Happiness regained in hostile territory
by Bénédicte Prot
- The German director has made a brilliant film about family, guilt, and redemption set in the frozen landscapes of Norway. A contender at the 2012 Berlinale.
As is often the case with the work of German director Matthias Glasner, Mercy [+see also:
interview: Matthias Glasner
film profile] is a film that one has to get into, just like its setting, the town of Hammerfest on the edge of the Arctic Sea, an area that is plunged into darkness for two months a year. The atmosphere of this film in competition in Berlin is comparable to its immense, frozen, almost unbearably calm landscapes - crepuscular expanses over which the camera impressively skims, and whose inhospitality allows the director to evoke the malaise of characters who feel out of place.
The screenplay, written by the excellent Dane screenwriter, Kim Fupz Aakeson, features a German family, literally represented in the first image as segmented into three, who go and live in Hammerfest while the father Niels (Jürgen Vogel, co-founder of production company Schwarzweiss with Glasner) works there. For his wife Maria (Austrian actress Birgit Minichmayr, 2008 Silver Bear for her role in Everyone Else [+see also:
interview: Maren Ade
film profile]), who helps out in a home for terminally ill patients, this move is a “second chance”, but their son Markus (Their names are all well chosen.), who always notices everything with his sad eyes, is not fooled by the indifference between his parents, so obvious in their silence at the dining table that you have to ask yourself how they could possibly still share the same bed. As Maria becomes exhausted from night shifts, Niels, whose hard coldness is impeccably rendered by actor Vogel, is clearly governed by a masculine selfishness that reappears in both his brazen extramarital affair and in his refusal to learn a word of Norwegian.
Suddenly, on her way home from work in the dark, Maria hits something on the road. She becomes scared and flees, only to send her husband back to the scene to check if what she has hit is still there. After the couple are told that an adolescent girl has been found dead in the middle of the road, Maria decides that she wants to keep the secret with Niels’ help, because she is not “that person” who abandons the suffering and because she refuses, for herself and her son, to ever be tagged as such. The couple’s answer to the question “Now what?” marks the beginning of a rapprochement between the two, consecrated by the emotion of a naked and poignant musical moment, although both secretly continue to work of their acceptance of each other to make their union complete.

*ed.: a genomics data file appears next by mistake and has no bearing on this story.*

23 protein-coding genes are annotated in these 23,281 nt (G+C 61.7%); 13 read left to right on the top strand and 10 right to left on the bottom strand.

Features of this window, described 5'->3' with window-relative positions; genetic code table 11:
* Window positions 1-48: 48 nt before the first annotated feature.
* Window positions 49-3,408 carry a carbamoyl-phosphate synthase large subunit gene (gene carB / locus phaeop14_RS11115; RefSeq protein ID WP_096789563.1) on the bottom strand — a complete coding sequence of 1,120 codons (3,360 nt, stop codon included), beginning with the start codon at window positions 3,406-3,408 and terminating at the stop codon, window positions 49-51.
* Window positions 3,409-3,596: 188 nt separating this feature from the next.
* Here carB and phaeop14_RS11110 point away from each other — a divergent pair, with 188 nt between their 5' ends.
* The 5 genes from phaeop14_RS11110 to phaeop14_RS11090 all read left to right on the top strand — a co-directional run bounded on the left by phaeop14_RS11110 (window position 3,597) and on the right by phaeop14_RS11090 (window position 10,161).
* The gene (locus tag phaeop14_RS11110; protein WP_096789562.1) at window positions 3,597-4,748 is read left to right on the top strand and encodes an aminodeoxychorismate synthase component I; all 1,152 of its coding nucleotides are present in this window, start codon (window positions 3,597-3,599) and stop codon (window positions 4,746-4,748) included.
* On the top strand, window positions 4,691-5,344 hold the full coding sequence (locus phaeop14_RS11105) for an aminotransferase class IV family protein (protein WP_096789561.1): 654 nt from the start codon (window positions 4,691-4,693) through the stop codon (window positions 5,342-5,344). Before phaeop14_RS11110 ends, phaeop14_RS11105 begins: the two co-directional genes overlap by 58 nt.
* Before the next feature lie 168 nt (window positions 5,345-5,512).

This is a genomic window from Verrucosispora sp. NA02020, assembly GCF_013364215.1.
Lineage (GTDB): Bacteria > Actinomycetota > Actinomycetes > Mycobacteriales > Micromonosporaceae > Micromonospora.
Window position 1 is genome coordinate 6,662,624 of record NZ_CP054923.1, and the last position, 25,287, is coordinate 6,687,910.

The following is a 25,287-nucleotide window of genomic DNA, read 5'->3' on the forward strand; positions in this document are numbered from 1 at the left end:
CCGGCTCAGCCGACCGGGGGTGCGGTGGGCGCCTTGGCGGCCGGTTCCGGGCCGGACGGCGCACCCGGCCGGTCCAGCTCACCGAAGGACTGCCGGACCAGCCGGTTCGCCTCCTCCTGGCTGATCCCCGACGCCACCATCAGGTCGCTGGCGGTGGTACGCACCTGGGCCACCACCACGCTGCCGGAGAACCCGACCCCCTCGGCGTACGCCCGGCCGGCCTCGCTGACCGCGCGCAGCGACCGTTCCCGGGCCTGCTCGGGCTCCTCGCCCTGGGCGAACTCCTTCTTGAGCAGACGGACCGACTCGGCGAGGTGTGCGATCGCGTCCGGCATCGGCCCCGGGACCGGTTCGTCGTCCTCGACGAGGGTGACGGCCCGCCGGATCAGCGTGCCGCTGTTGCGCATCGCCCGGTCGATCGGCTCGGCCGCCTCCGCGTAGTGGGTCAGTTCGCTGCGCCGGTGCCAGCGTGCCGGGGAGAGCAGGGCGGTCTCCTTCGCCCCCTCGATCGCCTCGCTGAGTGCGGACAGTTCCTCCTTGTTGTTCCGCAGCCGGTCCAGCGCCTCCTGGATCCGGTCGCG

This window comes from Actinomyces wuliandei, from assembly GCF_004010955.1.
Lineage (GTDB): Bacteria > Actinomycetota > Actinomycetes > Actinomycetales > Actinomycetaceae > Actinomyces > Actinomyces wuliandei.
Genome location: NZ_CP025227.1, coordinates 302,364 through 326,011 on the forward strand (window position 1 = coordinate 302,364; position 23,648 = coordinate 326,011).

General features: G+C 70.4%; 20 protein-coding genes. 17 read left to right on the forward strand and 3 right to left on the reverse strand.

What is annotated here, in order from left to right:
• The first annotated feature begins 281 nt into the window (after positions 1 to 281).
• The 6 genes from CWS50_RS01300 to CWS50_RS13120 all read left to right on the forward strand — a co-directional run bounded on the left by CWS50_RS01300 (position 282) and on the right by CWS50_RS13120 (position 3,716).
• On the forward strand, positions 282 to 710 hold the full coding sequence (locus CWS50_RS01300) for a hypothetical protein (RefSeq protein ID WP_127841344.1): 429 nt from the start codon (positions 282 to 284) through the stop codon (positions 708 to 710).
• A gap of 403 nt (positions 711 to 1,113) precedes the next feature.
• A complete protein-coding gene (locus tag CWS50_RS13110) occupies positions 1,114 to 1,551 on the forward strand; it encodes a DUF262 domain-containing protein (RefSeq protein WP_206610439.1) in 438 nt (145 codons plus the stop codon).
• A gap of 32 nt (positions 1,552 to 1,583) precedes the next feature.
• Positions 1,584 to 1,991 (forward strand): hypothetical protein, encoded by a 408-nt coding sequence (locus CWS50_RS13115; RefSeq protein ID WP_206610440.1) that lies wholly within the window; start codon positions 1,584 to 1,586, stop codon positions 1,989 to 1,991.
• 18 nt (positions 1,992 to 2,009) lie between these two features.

Glasner proceeds like his characters, organically, never in a hurry, and integrates calmly distressing patterns into the apparently rough and minimalist fabric of his film. These disturbing elements are the parents’ eternal worry for their children, the idea of confronting one’s problems (as illustrated by several types of one-to-ones), and the conecept that trust is necessary for compassion and forgiveness, just as one needs to recognise pain to find peace. Like Markus’ all-observing camera, Glasner’s camera patiently follows the return of light after night time, as the melody of the local choir rises to the sky. Mercy is certainly a film that one has to get into, but when the sun brings back unison, in a simple singing scene, like a blow to the chest, we realise the weight of all that we have been through.
(Translated from French)